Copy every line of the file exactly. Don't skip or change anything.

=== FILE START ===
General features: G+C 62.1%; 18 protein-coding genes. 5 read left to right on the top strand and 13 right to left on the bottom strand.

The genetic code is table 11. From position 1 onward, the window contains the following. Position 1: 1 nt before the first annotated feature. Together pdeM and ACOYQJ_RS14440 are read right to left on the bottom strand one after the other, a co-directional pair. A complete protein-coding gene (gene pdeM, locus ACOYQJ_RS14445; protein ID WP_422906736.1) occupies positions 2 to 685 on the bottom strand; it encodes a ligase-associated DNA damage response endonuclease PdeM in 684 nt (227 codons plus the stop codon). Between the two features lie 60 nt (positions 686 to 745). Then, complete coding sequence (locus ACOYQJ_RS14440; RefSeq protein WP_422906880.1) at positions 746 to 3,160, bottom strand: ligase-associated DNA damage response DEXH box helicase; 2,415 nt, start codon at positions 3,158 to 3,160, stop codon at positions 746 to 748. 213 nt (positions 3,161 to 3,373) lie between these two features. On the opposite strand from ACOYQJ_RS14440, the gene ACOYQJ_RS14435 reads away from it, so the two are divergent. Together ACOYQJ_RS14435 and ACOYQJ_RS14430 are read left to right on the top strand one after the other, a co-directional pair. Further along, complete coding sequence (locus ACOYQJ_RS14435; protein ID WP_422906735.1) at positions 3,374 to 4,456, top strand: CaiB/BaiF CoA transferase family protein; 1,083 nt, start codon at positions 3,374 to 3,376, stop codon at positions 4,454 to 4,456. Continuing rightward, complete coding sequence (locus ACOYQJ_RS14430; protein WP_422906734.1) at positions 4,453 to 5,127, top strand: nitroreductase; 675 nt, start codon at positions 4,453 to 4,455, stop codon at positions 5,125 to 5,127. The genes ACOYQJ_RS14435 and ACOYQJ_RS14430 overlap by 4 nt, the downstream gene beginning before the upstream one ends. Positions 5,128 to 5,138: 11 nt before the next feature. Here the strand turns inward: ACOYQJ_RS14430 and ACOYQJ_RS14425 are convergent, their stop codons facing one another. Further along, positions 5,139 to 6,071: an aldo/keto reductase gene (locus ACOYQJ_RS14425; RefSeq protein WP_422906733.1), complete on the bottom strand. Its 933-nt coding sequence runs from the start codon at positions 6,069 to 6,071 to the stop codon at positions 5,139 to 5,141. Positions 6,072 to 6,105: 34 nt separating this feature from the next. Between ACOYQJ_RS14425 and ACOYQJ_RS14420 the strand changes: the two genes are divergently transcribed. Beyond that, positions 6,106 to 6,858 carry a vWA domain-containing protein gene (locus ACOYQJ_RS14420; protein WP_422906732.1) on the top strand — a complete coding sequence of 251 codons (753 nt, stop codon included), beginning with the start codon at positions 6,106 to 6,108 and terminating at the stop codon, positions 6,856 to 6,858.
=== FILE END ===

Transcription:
General features: G+C 62.1%; 18 protein-coding genes. 5 read left to right on the top strand and 13 right to left on the bottom strand.

The genetic code is table 11. From position 1 onward, the window contains the following. Position 1: 1 nt before the first annotated feature. Together pdeM and ACOYQJ_RS14440 are read right to left on the bottom strand one after the other, a co-directional pair. A complete protein-coding gene (gene pdeM, locus ACOYQJ_RS14445; protein ID WP_422906736.1) occupies positions 2 to 685 on the bottom strand; it encodes a ligase-associated DNA damage response endonuclease PdeM in 684 nt (227 codons plus the stop codon). Between the two features lie 60 nt (positions 686 to 745). Then, complete coding sequence (locus ACOYQJ_RS14440; RefSeq protein WP_422906880.1) at positions 746 to 3,160, bottom strand: ligase-associated DNA damage response DEXH box helicase; 2,415 nt, start codon at positions 3,158 to 3,160, stop codon at positions 746 to 748. 213 nt (positions 3,161 to 3,373) lie between these two features. On the opposite strand from ACOYQJ_RS14440, the gene ACOYQJ_RS14435 reads away from it, so the two are divergent. Together ACOYQJ_RS14435 and ACOYQJ_RS14430 are read left to right on the top strand one after the other, a co-directional pair. Further along, complete coding sequence (locus ACOYQJ_RS14435; protein ID WP_422906735.1) at positions 3,374 to 4,456, top strand: CaiB/BaiF CoA transferase family protein; 1,083 nt, start codon at positions 3,374 to 3,376, stop codon at positions 4,454 to 4,456. Continuing rightward, complete coding sequence (locus ACOYQJ_RS14430; protein WP_422906734.1) at positions 4,453 to 5,127, top strand: nitroreductase; 675 nt, start codon at positions 4,453 to 4,455, stop codon at positions 5,125 to 5,127. The genes ACOYQJ_RS14435 and ACOYQJ_RS14430 overlap by 4 nt, the downstream gene beginning before the upstream one ends. Positions 5,128 to 5,138: 11 nt before the next feature. Here the strand turns inward: ACOYQJ_RS14430 and ACOYQJ_RS14425 are convergent, their stop codons facing one another. Further along, positions 5,139 to 6,071: an aldo/keto reductase gene (locus ACOYQJ_RS14425; RefSeq protein WP_422906733.1), complete on the bottom strand. Its 933-nt coding sequence runs from the start codon at positions 6,069 to 6,071 to the stop codon at positions 5,139 to 5,141. Positions 6,072 to 6,105: 34 nt separating this feature from the next. Between ACOYQJ_RS14425 and ACOYQJ_RS14420 the strand changes: the two genes are divergently transcribed. Beyond that, positions 6,106 to 6,858 carry a vWA domain-containing protein gene (locus ACOYQJ_RS14420; protein WP_422906732.1) on the top strand — a complete coding sequence of 251 codons (753 nt, stop codon included), beginning with the start codon at positions 6,106 to 6,108 and terminating at the stop codon, positions 6,856 to 6,858.